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Publication Detail
The unsolved role of heightened connectivity from the unaffected hemisphere to paretic arm muscles in chronic stroke
  • Publication Type:
    Journal article
  • Publication Sub Type:
    Article
  • Authors:
    Hammerbeck U, Hoad D, Greenwood R, Rothwell JC
  • Publication date:
    01/05/2019
  • Pagination:
    781, 788
  • Journal:
    Clinical Neurophysiology
  • Volume:
    130
  • Issue:
    5
  • Status:
    Accepted
  • Print ISSN:
    1388-2457
Abstract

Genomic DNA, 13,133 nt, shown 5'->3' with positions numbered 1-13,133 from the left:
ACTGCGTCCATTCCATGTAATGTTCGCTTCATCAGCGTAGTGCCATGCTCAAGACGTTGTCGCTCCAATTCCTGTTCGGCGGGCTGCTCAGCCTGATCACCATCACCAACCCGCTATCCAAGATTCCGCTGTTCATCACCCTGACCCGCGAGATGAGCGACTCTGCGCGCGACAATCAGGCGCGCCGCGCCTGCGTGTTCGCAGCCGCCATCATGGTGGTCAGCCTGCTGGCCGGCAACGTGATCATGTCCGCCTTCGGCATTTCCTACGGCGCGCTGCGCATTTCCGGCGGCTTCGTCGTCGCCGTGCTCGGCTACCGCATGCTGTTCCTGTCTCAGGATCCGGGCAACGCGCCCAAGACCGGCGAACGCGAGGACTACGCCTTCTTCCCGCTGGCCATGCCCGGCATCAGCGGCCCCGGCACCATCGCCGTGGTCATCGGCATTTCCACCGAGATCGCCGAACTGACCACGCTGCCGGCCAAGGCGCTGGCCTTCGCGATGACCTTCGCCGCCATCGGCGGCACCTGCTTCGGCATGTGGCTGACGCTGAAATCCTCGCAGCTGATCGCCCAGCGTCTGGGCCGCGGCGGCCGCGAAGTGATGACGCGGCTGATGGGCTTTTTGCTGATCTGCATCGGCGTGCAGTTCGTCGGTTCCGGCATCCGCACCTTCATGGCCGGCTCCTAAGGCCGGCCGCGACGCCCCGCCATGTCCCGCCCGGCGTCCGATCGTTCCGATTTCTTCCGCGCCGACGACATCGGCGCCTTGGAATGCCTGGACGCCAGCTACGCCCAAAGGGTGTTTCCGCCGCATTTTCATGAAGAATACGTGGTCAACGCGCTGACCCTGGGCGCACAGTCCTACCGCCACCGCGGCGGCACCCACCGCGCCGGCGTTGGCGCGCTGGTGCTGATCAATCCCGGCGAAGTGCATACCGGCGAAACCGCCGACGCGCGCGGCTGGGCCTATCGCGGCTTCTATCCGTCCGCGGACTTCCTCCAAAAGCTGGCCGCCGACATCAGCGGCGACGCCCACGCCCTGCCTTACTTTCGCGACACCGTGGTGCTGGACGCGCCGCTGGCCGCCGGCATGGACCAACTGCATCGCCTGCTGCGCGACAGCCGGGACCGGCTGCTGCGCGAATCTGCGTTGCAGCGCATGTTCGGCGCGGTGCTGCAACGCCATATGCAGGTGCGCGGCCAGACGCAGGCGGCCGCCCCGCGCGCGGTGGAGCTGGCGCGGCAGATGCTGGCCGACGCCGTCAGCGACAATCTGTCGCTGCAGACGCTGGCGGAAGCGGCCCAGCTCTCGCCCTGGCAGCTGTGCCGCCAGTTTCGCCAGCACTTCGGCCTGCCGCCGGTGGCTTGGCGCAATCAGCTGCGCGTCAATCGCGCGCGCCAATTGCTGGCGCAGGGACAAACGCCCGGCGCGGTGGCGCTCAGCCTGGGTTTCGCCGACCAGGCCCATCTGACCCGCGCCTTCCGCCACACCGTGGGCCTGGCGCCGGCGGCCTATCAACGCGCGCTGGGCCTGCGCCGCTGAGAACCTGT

© 2019 International Federation of Clinical Neurophysiology Objective: Ipsilateral connectivity from the non-stroke hemisphere to paretic arm muscles appears to play little role in functional recovery, which instead depends on contralateral connectivity from the stroke hemisphere. Yet the incidence of ipsilateral projections in stroke survivors is often reported to be higher than normal. We tested this directly using a sensitive measure of connectivity to proximal arm muscles. Method: TMS of the stroke and non-stroke motor cortex evoked responses in pre-activated triceps and deltoid muscles of 17 stroke survivors attending reaching training. Connectivity was defined as a clear MEP or a short-latency silent period in ongoing EMG in ≥ 50% of stimulations. We measured reaching accuracy at baseline, improvement after training and upper limb Fugl-Meyer (F-M) score. Results: Incidence of ipsilateral connections to triceps (47%) and deltoid (58%) was high, but unrelated to baseline reaching accuracy and F-M scores. Instead, these were related to contralateral connectivity from the stroke hemisphere. Absolute but not proportional improvement after training was greater in patients with ipsilateral responses. Conclusions: Despite enhanced ipsilateral connectivity, arm function and learning was related most strongly to contralateral pathway integrity from the stroke hemisphere. Significance: Further work is needed to decipher the role of ipsilateral connections.
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